It’s not completely out of the realm of possibility, but you’ll have to do some keyword research before committing the time and energy to certain topics.
3. Keyword Research
Keyword research is the process of identifying search terms to base your content around.
Ideally, those terms meet two criteria:
- High search volume
- Low competition
“High” and “low” are relative here. For a site that sees tons and tons of traffic, “high” search volume might mean 9k searches per month. But for a brand-new website that just wants to attract some attention, 90 mostly searches could be considered “high.”
How to Find Search Volume for a Keyword
The easiest way to find a keyword’s search volume is to plug it into Ahrefs’ Keyword Explorer tool, found at the top of the Overview page.
Just type the keyword into the box …
… then click the little orange magnifying glass toward the right of the screen, and you’ll get a whole bunch of data about that keyword.
From this screenshot, we can see.
- The term sees roughly 150 searches per month in the United States.
- It sees around 350 average searches per month globally.
- Ahrefs estimates that a website would need 13 backlinks from other websites to prove to search engines that it’s a valuable page (which Ahrefs has used to assign the keyword a Keyword Difficulty of 12).
There’s more information to be found in this section of Ahrefs, including related keywords, but the information above is the most useful for choosing keywords. It tells us both how many searches the word gets per month and how difficult it’ll be to rank for it.
Look at this page for every keyword you’re considering for a piece of content.
If you don’t yet have a lot of backlinks to your website, stick to keywords with a low Keyword Difficult rating, as you may be able to rank without a ton of links. As you earn links and your Domain Rating climbs, you’ll be able to start targeting more difficult (and usually more high-search) keywords.
How to Find Keyword Ideas for Your Content
There are a few easy ways to find keywords to base your content around. Here are three of the methods we use:
Ahrefs Site Explorer
Ahrefs shows you all of the keywords your competitors rank for on their Site Explorer page. As we discussed above, your site won’t be able to rank for all of those keywords (and not all of them will be relevant to you), but you might find some high volume/low difficulty opportunities.
To see your competitors’ keywords, click Organic Keywords toward the right side of the screen:
Without giving too many of our own keyword rankings away, you’ll see a page that looks like this:
All of the site’s rankings are laid out there — search volumes, Keyword Difficulty (KD) scores, the site’s position on the SERPs, etc.
Again, look for keywords that have:
- A low KD score (or relatively low for a site with your reputation/backlink score)
- High search volume (or high enough to justify the effort it’s going to take you to create a piece of content about that topic)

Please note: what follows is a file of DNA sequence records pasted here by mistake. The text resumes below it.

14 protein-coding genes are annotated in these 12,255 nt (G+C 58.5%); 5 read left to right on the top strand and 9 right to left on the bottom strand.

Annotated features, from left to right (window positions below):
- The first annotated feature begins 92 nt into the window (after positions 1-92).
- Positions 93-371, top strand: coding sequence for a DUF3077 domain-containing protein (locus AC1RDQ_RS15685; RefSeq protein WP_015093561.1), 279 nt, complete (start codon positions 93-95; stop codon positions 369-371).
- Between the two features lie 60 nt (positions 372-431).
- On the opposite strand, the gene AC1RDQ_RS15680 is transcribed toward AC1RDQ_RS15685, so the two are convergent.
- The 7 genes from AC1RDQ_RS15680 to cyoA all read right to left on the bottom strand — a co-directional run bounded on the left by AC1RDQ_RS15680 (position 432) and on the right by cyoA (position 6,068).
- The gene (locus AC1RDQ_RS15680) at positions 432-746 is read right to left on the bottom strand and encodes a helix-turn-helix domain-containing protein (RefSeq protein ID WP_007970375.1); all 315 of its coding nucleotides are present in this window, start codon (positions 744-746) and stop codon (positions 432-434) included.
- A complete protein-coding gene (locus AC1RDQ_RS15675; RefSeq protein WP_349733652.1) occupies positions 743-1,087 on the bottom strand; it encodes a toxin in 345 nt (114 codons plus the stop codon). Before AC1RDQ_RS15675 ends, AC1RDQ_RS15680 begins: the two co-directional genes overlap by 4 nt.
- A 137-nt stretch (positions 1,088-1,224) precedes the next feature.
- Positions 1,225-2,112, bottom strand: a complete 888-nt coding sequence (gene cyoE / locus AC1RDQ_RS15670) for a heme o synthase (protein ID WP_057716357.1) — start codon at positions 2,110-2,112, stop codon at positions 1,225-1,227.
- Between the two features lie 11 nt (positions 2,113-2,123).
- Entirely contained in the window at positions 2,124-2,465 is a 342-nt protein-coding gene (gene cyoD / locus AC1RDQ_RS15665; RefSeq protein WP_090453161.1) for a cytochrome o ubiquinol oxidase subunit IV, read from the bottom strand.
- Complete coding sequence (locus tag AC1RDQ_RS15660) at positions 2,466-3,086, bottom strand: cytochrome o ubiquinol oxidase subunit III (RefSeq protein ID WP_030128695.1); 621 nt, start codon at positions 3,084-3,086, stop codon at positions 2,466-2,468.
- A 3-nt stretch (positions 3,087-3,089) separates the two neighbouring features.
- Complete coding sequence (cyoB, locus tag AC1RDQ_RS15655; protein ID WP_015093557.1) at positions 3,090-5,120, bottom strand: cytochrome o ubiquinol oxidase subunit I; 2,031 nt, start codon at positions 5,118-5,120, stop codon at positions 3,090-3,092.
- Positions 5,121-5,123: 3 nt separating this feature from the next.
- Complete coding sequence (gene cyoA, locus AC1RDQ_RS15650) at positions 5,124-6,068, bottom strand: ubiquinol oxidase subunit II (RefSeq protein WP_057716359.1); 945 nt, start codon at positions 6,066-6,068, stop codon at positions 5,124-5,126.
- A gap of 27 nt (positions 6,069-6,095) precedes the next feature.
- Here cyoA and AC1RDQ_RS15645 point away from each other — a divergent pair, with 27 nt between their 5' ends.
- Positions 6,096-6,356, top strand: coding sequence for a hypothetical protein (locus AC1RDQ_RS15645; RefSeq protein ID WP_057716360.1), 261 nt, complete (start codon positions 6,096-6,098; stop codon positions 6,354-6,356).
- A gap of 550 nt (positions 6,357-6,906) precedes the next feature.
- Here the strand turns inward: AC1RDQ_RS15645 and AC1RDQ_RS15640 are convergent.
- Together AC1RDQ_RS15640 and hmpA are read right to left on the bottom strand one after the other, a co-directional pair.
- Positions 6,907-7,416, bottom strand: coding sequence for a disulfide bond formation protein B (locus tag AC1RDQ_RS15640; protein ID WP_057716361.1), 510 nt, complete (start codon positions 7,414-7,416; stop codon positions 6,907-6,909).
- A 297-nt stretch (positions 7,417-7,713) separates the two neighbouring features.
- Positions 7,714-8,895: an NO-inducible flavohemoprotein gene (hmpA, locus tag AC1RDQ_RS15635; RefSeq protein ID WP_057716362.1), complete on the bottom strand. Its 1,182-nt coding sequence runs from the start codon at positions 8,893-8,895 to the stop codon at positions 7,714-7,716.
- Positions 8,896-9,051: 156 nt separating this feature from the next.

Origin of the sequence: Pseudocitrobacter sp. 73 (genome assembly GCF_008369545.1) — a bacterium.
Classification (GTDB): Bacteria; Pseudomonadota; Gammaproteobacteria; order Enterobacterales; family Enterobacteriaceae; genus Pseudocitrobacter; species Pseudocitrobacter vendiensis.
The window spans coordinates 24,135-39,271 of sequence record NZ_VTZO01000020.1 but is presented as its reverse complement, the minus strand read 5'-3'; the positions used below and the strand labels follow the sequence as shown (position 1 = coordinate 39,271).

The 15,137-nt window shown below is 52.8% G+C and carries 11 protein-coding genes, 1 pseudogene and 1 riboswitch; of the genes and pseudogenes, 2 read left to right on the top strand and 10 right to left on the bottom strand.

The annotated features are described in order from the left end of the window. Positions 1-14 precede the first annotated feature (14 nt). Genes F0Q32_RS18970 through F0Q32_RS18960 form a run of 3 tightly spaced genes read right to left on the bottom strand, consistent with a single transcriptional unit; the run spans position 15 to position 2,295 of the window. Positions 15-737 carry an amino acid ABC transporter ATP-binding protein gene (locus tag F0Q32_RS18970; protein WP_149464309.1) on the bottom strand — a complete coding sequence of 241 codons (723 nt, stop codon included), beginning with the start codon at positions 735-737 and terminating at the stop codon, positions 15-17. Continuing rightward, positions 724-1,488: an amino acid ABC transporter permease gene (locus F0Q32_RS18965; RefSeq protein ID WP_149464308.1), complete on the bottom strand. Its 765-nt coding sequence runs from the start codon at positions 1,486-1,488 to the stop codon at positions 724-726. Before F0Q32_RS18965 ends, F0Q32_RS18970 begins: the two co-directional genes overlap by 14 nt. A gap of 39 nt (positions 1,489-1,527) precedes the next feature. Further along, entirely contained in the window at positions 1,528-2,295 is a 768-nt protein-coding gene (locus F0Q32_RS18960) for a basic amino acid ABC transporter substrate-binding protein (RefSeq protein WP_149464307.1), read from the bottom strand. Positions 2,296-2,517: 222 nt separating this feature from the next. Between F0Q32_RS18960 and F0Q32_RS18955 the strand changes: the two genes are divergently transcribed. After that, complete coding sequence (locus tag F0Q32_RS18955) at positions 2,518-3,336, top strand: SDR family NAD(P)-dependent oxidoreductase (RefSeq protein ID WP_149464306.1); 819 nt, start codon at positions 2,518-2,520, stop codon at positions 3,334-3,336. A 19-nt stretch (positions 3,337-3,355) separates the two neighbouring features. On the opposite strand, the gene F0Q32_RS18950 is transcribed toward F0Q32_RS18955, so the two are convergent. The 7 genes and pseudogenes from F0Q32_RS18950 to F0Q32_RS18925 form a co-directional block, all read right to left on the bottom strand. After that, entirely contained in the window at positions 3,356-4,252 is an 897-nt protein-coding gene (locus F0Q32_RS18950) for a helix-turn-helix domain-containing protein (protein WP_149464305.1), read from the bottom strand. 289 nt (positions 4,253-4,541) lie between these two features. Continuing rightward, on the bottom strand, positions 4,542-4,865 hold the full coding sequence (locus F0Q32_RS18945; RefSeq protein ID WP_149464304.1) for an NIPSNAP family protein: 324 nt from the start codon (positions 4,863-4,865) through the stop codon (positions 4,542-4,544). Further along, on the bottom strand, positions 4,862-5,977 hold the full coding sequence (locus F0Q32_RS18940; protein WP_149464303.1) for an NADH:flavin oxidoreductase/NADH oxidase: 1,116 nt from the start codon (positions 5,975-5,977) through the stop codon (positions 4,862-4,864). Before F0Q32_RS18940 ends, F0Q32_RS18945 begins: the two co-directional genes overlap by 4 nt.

There’s a much less technical option than using Ahrefs:
Browse Reddit and Quora for common questions.
If you’re unfamiliar, Quora is a platform that people use to ask questions to experts. Reddit is a platform where people with shared interests go to discuss that particular interest — each niche has its own “subreddit,” or message board, where members chat about the topic and answer each other’s questions.
These sites are both very helpful for content research, as they’ll show you the questions people in your niche are asking but not getting answers to.
After all, if someone goes to Quora to get an answer to their question, it means that they probably couldn’t find a sufficient answer on Google. If there were, why would they go through the trouble of submitting a question to Quora?
And if one person has that question, at least a handful (probably more) of other people also have that question.
Collect some of these questions in a Word or Google Drive document and enter them into Google yourself. If you find that there indeed isn’t a page that answers the question, create your own!
And if you want to take advantage of Ahrefs’ data, enter these questions into the Keyword Explorer feature. It’ll show you exactly how many people search that question every month and just how difficult it’ll be to rank for.
AnswerThePublic is a keyword research tool that shows you all of the most popular searches containing a particular word or group of words.
It looks like this:
When you type a word or series of words into the search bar, you’ll get a long list of related searches, like this:
Not all of the searches AnswerThePublic returns will be relevant to you, but some of them could make great content for your website.
And, even better, you can export the list as a .csv file, then copy+paste the list into Ahrefs to see which ones are the best opportunities for you.
What other ways are there to up your content game? Read: Day to Day
Although the term “content research” calls to mind the image of someone sitting in a library researching topics to write about, that’s not exactly it. In digital marketing, content research is more about identifying the topics that’ll have the greatest benefits for your business.
Our team is committed to creating the best content for our clients (just see this case study for one example). If you’re looking for help with any aspect of your marketing campaigns — from research to content analysis — we want to help. Let’s hop on a call and see what we can do!